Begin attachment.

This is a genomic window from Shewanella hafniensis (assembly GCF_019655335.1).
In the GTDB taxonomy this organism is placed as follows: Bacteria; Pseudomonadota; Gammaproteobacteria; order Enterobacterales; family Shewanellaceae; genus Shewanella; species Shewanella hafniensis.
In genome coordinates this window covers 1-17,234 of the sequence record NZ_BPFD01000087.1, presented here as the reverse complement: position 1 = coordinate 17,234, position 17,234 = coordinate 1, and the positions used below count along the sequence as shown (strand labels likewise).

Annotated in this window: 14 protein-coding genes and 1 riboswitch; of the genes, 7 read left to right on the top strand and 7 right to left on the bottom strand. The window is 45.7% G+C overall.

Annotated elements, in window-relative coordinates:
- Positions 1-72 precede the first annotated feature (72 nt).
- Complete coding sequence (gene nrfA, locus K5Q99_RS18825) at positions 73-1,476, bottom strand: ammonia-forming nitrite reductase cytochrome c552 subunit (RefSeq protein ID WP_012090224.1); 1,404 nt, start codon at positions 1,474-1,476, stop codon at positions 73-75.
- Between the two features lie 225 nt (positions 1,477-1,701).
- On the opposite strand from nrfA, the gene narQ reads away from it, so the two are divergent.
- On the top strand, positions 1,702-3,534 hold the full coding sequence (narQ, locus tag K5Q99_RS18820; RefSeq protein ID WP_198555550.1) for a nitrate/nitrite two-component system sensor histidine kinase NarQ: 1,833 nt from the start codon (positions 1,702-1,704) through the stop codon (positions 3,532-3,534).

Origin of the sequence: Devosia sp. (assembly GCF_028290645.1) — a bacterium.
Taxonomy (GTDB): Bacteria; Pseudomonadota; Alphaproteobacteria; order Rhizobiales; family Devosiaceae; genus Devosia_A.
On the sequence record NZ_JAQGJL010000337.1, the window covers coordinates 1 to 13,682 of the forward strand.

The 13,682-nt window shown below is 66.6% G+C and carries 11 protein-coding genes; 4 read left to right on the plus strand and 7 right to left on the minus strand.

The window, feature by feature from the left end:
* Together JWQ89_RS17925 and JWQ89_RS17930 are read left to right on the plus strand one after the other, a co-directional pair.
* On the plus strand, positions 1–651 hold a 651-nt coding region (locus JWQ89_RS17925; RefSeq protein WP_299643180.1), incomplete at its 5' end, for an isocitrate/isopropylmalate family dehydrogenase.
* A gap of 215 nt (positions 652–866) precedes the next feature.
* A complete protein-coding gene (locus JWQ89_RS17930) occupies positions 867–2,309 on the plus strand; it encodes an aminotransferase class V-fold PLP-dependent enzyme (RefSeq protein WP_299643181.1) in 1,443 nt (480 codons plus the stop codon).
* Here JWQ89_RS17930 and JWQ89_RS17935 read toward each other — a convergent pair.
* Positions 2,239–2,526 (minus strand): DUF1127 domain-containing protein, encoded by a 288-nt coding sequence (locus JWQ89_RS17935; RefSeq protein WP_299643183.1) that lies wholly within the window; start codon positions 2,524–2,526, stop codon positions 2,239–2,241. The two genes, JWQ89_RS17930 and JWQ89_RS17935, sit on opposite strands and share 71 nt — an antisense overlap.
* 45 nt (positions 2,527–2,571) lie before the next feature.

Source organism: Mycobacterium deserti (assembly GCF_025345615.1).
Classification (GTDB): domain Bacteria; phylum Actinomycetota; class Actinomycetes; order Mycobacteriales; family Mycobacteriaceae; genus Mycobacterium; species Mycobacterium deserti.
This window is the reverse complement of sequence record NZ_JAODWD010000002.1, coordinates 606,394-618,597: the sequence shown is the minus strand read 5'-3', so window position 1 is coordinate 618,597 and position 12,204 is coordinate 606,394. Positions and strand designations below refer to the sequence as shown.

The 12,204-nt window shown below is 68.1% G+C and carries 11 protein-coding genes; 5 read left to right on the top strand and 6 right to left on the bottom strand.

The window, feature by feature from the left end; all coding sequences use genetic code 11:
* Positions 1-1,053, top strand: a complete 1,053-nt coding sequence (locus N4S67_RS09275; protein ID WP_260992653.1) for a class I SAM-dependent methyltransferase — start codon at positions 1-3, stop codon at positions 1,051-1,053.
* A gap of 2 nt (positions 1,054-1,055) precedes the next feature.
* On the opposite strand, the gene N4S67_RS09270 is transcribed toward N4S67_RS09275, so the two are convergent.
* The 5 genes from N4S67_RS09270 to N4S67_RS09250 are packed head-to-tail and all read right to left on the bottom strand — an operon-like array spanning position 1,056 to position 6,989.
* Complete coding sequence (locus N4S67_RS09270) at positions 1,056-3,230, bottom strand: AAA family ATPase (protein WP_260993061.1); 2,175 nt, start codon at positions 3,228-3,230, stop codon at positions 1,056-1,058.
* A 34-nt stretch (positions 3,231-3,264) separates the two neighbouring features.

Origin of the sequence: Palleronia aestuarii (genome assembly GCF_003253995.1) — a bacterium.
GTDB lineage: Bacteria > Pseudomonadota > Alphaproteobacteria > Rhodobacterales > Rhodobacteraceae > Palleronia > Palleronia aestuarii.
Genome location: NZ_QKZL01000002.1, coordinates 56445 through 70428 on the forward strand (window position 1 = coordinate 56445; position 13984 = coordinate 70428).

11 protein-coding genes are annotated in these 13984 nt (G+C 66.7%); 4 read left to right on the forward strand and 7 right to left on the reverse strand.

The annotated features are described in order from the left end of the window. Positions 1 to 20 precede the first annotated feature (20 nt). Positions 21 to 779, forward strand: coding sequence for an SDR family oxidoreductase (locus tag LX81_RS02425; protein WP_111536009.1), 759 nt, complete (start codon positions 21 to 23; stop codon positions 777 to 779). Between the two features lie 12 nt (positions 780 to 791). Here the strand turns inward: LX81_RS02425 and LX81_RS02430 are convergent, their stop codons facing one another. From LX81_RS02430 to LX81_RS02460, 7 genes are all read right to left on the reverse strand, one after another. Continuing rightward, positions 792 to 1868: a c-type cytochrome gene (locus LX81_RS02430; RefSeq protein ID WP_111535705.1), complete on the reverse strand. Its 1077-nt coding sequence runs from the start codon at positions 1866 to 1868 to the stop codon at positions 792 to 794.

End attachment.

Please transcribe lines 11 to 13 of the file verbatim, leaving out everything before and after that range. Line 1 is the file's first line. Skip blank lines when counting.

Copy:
Origin of the sequence: Devosia sp. (assembly GCF_028290645.1) — a bacterium.
Taxonomy (GTDB): Bacteria; Pseudomonadota; Alphaproteobacteria; order Rhizobiales; family Devosiaceae; genus Devosia_A.
On the sequence record NZ_JAQGJL010000337.1, the window covers coordinates 1 to 13,682 of the forward strand.